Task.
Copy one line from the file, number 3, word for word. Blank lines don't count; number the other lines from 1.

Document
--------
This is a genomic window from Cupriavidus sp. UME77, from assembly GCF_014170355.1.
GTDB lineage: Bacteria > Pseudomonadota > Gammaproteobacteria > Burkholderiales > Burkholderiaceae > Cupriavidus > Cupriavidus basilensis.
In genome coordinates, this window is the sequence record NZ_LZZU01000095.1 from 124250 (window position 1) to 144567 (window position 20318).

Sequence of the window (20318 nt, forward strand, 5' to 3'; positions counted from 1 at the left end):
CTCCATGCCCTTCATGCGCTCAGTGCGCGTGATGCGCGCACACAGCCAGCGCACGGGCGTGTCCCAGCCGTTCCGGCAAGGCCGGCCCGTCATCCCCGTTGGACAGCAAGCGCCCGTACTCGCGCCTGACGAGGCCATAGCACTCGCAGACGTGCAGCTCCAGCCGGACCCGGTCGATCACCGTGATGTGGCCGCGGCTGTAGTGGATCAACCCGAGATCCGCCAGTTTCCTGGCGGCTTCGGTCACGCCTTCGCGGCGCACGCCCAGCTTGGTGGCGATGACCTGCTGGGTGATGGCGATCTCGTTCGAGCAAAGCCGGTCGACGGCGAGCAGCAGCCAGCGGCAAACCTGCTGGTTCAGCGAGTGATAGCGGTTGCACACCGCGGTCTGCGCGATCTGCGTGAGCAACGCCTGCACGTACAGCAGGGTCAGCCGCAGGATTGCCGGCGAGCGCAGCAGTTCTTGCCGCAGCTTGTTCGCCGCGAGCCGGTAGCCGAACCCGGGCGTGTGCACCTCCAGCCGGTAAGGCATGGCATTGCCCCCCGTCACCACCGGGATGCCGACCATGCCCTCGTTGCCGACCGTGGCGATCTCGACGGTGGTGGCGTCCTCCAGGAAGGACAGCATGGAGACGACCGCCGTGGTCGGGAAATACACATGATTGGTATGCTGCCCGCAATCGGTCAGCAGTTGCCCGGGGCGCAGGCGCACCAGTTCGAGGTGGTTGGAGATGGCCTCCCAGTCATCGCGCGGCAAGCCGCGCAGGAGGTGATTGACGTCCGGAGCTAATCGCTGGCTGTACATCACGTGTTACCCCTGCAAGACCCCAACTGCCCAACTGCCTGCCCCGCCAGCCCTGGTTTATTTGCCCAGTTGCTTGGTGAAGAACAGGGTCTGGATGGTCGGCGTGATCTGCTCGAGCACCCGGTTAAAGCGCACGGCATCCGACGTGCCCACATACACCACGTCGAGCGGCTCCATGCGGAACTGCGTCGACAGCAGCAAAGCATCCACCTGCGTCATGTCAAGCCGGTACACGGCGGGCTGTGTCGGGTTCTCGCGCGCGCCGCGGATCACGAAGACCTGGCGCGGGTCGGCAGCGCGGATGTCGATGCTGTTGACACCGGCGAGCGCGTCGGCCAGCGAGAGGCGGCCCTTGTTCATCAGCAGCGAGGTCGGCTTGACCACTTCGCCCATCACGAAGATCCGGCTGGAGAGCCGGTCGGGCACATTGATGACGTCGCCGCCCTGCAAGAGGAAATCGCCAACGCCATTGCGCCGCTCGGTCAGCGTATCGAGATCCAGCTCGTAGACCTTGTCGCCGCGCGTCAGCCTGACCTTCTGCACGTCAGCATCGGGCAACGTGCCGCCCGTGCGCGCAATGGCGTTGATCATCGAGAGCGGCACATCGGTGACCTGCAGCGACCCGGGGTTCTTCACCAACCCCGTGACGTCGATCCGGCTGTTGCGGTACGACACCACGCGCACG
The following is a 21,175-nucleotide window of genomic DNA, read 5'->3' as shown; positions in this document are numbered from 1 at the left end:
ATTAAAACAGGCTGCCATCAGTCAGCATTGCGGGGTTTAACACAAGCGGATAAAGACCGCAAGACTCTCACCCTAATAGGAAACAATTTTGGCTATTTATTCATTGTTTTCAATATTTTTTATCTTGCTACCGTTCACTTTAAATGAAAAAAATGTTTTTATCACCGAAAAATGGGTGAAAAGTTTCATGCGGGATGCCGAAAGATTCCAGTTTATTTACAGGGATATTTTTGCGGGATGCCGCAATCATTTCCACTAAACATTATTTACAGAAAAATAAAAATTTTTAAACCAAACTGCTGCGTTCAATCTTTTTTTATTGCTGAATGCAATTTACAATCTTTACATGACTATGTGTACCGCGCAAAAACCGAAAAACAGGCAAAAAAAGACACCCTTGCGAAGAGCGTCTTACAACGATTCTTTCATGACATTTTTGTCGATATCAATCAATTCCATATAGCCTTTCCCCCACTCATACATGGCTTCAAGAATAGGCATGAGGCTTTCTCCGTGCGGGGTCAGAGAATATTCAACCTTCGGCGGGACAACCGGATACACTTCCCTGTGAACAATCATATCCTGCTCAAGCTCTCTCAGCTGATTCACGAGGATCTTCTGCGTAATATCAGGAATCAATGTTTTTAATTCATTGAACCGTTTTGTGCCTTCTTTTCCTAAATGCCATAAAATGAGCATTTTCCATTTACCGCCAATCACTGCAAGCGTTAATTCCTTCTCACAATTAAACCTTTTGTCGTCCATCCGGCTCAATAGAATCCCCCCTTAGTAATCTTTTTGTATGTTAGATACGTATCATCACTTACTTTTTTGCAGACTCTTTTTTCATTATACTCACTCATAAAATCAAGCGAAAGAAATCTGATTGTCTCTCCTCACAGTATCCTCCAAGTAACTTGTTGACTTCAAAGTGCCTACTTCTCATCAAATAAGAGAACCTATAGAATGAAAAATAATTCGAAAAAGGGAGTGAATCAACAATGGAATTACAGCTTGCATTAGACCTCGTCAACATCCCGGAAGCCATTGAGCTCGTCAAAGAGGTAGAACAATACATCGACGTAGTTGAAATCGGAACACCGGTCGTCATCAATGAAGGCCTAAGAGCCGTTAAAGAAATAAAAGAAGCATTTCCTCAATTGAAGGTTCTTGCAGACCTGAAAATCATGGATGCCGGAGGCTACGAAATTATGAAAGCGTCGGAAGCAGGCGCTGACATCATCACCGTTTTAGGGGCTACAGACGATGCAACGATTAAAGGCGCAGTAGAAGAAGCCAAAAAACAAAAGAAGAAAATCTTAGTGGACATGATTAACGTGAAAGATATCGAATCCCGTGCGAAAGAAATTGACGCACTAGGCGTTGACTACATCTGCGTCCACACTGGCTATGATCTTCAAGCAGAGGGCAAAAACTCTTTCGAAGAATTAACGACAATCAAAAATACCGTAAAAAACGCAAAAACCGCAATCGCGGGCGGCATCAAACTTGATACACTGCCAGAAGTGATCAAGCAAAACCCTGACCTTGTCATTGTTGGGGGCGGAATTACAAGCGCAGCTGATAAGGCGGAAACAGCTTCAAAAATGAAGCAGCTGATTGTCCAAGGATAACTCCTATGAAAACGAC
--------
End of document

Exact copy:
In genome coordinates, this window is the sequence record NZ_LZZU01000095.1 from 124250 (window position 1) to 144567 (window position 20318).